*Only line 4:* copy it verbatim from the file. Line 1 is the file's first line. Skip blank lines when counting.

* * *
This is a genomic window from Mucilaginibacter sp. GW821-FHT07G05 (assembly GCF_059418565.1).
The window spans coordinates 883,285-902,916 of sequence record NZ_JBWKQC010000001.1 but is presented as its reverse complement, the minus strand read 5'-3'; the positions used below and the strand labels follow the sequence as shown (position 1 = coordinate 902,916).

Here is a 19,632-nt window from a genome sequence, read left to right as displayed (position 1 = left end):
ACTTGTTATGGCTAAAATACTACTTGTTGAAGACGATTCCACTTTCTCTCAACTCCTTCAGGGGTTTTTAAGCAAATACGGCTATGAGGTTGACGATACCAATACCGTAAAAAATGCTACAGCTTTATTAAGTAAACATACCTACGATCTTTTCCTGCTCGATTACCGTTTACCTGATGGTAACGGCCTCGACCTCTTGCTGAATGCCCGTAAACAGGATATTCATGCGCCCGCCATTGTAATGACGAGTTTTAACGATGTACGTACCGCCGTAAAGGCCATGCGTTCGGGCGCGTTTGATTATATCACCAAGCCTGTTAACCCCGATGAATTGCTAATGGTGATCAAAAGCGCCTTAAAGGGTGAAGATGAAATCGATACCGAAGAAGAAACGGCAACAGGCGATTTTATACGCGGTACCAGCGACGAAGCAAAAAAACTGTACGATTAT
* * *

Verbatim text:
ACTTGTTATGGCTAAAATACTACTTGTTGAAGACGATTCCACTTTCTCTCAACTCCTTCAGGGGTTTTTAAGCAAATACGGCTATGAGGTTGACGATACCAATACCGTAAAAAATGCTACAGCTTTATTAAGTAAACATACCTACGATCTTTTCCTGCTCGATTACCGTTTACCTGATGGTAACGGCCTCGACCTCTTGCTGAATGCCCGTAAACAGGATATTCATGCGCCCGCCATTGTAATGACGAGTTTTAACGATGTACGTACCGCCGTAAAGGCCATGCGTTCGGGCGCGTTTGATTATATCACCAAGCCTGTTAACCCCGATGAATTGCTAATGGTGATCAAAAGCGCCTTAAAGGGTGAAGATGAAATCGATACCGAAGAAGAAACGGCAACAGGCGATTTTATACGCGGTACCAGCGACGAAGCAAAAAAACTGTACGATTAT